Unlike the response given by Peter in Mark, Matthew has Peter confessing Jesus not merely as Israel’s long awaited Messiah, but as the Son of the living God. Vs. 16. This statement is not the fruit of Peter’s own deductive reasoning. It comes to him by revelation. Vs. 17. Peter’s confession answers the question of Jesus’ fellow countrymen in Matthew 13:54 (“Where did this man get this wisdom and these mighty works?”).

The Greek word “Christos” is used for the Hebrew term “Meshioch” transliterated “Messiah.” It means “anointed one,” frequently referring to a king, though it was also used to designate the patriarchs, a prophet or a priest. (See Psalm 105:15; I Kings 19:16; Psalm 133:2). By the 1st Century, the term was commonly used to denote a successor of King David who was expected to restore the fortunes of Israel, though this was by no means the exclusive expression of messianic hope. Thus, while Peter’s confession of Jesus as Messiah is correct, the nature of Jesus’ messiahship will not become clear until after his suffering, death and resurrection.

“Son of God” is a term used for Israel’s kings as evidenced by the enthronement hymn, Psalm 2. “You are my son, today I have begotten you.” Psalm 2:7. As will become evident in Matthew’s Transfiguration account, the term means much more than this as applied to Jesus. Matthew 17:1-8. Here, too, Matthew will unpack the full meaning of this title in the action to come.

Many trees have been felled and much ink spilt over the interpretation of verses 18-21. Just as the Roman church has insisted that Jesus’ declaration: “you are Peter, and on this rock I will build my church” establishes the primacy of Peter and the doctrine of apostolic succession, so protestants have for the most part maintained that the “rock” upon which the church is built is Peter’s confession of Jesus, not Peter himself. The passage does not fully support either position. It is clear from the word play at work “Petros” (Peter) and “petra” (rock) that Jesus is referring to Peter himself as in some way foundational for the church. Yet Matthew, like Mark, employs Peter as the spokesperson for the rest of the disciples. So, just as his remarks to Jesus represent the questions of the twelve, Jesus’ response must also be seen as directed to all of them. The church, then, is founded upon the witness of the Apostles; however, the case for the primacy of Peter among them is wanting in my opinion. This passage is silent about matters of apostolic succession. That is not to say a biblical case cannot be made in its favor, but only that one who would make it must look elsewhere in the scriptures for support. I think that commentator John Nolland sums it up best:

“The attempt to draw form Mt. 16:18 conclusions as to whether Peter has successors is doomed to failure. It is to press the imagery too hard to assign an exclusive foundational role to Peter. Peter has the privilege of being named in this role, but others participated with him in all that he did and was. In addition, in every new situation there will be those who play a foundational role for Jesus’ building of his church. But sharing the role produces too many partners and successors. On the other hand, the apostles are clearly called upon to play an unrepeatable role, and Peter clearly has some kind of primacy among them. Here there is a genuine claim to exclusivity, but not one that allows any specific place for a successor. But this is not to say that this tradition about Peter should not have inspired the church to focus on its fidelity to the foundations of the faith in terms of a Peter figure from generation to generation.”Nolland, John, The Gospel of Matthew, The New International Greek Testament Commentary (c. 2005 Wm. B. Eerdmans Publishing Co.) p. 670.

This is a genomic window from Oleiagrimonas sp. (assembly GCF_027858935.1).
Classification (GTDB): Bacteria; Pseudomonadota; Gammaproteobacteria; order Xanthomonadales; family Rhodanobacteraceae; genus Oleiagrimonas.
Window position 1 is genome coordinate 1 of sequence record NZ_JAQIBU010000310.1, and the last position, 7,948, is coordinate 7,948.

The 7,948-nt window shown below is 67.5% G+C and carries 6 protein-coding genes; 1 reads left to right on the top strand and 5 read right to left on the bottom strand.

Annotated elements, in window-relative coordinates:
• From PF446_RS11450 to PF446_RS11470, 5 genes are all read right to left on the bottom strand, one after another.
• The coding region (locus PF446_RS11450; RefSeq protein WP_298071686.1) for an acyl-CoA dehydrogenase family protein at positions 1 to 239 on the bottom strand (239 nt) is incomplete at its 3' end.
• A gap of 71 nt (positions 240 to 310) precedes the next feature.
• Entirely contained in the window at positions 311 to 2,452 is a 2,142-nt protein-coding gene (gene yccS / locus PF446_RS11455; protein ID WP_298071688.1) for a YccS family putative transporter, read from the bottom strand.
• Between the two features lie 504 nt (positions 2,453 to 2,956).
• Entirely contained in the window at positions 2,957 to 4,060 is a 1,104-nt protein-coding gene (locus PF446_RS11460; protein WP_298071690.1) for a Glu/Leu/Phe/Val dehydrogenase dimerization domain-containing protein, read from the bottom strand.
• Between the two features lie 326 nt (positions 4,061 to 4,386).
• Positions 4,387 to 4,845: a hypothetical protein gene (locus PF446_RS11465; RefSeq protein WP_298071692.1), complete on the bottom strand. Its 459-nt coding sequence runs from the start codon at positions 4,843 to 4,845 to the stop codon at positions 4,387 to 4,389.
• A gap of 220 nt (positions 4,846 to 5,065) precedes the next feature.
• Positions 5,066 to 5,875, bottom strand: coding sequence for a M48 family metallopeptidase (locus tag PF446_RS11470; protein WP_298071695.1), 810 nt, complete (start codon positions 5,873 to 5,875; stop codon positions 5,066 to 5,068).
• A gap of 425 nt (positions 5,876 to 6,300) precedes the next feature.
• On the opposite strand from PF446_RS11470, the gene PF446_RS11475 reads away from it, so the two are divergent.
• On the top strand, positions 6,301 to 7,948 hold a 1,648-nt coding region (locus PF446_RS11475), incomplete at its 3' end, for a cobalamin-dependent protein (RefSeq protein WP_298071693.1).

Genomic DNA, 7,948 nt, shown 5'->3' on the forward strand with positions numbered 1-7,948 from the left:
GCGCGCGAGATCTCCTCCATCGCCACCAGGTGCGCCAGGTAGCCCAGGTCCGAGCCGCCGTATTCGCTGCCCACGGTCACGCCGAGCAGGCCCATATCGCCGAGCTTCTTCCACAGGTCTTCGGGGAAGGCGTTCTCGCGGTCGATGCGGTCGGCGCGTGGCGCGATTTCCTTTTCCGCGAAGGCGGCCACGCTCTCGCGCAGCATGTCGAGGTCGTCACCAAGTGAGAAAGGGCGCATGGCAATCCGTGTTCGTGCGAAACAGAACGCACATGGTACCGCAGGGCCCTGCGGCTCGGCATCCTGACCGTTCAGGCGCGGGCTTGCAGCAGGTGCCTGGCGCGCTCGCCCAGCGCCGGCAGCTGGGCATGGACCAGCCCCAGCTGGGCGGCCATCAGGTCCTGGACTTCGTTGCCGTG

Matthew is the only gospel that uses the term “ekklasia,” the Greek word our English Bibles translate as “church.” The word means “gathered group” or “assembly.” Matthew’s understanding of the church is fleshed out in the Sermon on the Mount as well as Matthew 23:1-12. Thus, whatever leadership role is given to the twelve in this passage must be exercised in a way consistent with this vision. One of Jesus’ chief criticisms of the religious leaders in his day is set forth in Matthew 23:13: “But woe to you, scribes and Pharisees, hypocrites! Because you shut the kingdom of heaven against men…” The keys to the kingdom are given to Peter precisely so that the kingdom may be opened to all people. Thus, however one might interpret the power to “bind” and “lose” given to Peter in verse 19, it cannot be understood as license to blockade the kingdom. Even when the church finds it necessary to excommunicate and treat a former member as a “gentile and a tax collector” (Matthew 18:17), one must keep in mind the manner in which Jesus consistently reached out to gentiles and tax collectors. To excommunicate a member is therefore to assume enhanced responsibility and concern for that member.

Sunday, January 12th

BAPTISM OF OUR LORD

Isaiah 42:1–9
Psalm 29
Acts 10:34–43
Matthew 3:13–17